One feature that is present here but often overlooked in competitor cars is fast-charging USB ports. The EcoSport comes standard with two fast charging ports up front, which is so necessary these days.

Connectivity is also important and the EcoSport has the subscription-based ability to act as a hotspot that can provide wifi for up to 10 devices. Three levels of infotainment are available: the base model one isn’t a touchscreen, but a 6.5-inch and a bigger 8-inch touchscreen is available with Apple CarPlay and Android Auto compatibility. The SYNC system is user friendly, but can be laggy and unresponsive to user inputs at times.

In terms of driver assistance technology, there isn’t a whole lot going on. Blind spot monitoring with cross-traffic alert is optional and works well, but there’s no forward collision warning, automatic emergency braking, lane departure warning, or adaptive cruise control available.

Driving Dynamics

Two engines are available for the EcoSport. The base engine is a tiny turbocharged 1.0-liter three-cylinder engine with 123 horsepower and 125 pound-feet of torque and is available exclusively on the front-wheel-drive model. The upgraded unit is a naturally aspirated 2.0-liter four-cylinder with 167 hp and 149 pound-feet of torque that comes on all AWD models.

ALSO SEE: Ford Plans To Electrify Trucks, SUVs and the Mustang

Neither engine is spectacular but does the job — both engines seem to feel strained often and struggle when trying to get up to highway speeds, pass a slower car, or even get up a small hill. This isn’t terribly unusual for this segment and the same things can be said about the Honda HR-V. It doesn’t help that the six-speed transmission can feel hesitant to change gears and sometimes does so in a clunky manner. Still, driving around town, both engines should be sufficient unless you live in a city that has a lot of hills. Luckily the steering has some weight to it and the EcoSport doesn’t wander too much on the highway. One other big bonus: the stop/start system is one of the best out there — it’s smooth and unobtrusive.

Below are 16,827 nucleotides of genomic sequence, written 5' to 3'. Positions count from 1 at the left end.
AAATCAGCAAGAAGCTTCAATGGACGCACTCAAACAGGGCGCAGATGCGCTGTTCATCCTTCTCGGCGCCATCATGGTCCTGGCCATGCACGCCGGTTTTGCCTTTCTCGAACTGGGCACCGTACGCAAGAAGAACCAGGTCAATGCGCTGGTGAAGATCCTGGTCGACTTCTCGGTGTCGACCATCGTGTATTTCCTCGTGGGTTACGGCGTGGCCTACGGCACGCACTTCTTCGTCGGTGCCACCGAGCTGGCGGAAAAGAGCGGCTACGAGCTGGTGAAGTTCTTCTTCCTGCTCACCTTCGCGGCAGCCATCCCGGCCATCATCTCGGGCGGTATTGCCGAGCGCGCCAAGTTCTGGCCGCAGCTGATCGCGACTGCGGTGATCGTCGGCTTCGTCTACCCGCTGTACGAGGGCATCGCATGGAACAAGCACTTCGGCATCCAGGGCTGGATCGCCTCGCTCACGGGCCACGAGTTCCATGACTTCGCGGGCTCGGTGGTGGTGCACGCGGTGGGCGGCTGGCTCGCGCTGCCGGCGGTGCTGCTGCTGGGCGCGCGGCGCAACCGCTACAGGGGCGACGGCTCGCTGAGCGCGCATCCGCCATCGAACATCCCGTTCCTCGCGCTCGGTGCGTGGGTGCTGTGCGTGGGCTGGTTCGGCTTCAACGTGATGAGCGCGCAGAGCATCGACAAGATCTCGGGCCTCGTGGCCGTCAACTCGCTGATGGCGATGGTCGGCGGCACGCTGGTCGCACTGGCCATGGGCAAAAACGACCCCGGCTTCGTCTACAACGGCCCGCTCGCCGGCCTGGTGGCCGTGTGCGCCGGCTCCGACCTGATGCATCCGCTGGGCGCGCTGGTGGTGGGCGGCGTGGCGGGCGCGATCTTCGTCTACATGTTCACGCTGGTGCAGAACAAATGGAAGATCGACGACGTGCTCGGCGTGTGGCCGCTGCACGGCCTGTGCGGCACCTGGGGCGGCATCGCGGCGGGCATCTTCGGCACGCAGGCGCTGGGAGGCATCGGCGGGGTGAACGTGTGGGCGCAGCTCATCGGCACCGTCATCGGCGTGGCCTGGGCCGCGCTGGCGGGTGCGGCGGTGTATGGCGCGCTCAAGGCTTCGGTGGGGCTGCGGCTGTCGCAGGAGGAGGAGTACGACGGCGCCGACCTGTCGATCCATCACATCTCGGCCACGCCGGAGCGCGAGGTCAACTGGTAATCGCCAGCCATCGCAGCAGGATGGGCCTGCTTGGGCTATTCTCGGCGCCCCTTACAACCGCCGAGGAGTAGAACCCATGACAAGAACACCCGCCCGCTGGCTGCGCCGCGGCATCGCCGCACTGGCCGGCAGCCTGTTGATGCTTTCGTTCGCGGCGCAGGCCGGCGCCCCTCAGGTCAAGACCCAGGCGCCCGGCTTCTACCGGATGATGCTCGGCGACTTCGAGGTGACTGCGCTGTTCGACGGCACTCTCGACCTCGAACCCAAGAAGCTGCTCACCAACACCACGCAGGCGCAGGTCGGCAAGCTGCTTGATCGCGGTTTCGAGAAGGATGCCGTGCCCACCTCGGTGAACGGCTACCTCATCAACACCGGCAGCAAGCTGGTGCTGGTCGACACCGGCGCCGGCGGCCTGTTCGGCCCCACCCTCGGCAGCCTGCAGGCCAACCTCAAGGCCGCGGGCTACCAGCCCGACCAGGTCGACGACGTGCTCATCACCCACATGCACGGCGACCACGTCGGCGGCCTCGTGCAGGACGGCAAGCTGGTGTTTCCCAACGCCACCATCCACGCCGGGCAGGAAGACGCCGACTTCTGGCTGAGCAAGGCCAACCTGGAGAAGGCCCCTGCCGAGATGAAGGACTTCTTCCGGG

The EcoSport’s small size and standard reverse camera make it easy enough to park and the sightlines are pretty decent with little windows added where there would normally be a blindspot.

The Verdict: 2018 Ford EcoSport Review

The 2018 Ford EcoSport isn’t the best subcompact crossover in its class, but it’s comfortably average. Although it has some neat features and generally does everything you need it to do, it’s a little rough around the edges and is missing some key safety and driver assistance technology, which is a shame because Ford had so much time to perfect this formula, seeing as the EcoSport has actually been around for a long time. Still, the EcoSport packs in a lot of value and a lot of features that will be very handy during the daily commute or weekend adventures.

Discuss this article on our Ford EcoSport Forum


  • Good features offered
  • Smart storage solutions
  • Tech


  • Transmission could be smoother
  • Engines can feel strained
  • Awkward styling
  • Lacks driver assistance and safety tech
Jodi Lai
Jodi Lai

Jodi has been obsessed with cars since she was little and has been an automotive journalist for the past 12 years. She has a Bachelor of Journalism from Ryerson University in Toronto, is a member of the Automobile Journalists Association of Canada (AJAC), and a jury member for the prestigious North American Car/Truck/Utility Vehicle of the Year (NACTOY). Besides hosting videos, and writing news, reviews and features, Jodi is the Editor-in-Chief of AutoGuide.com and takes care of the site's day-to-day operations.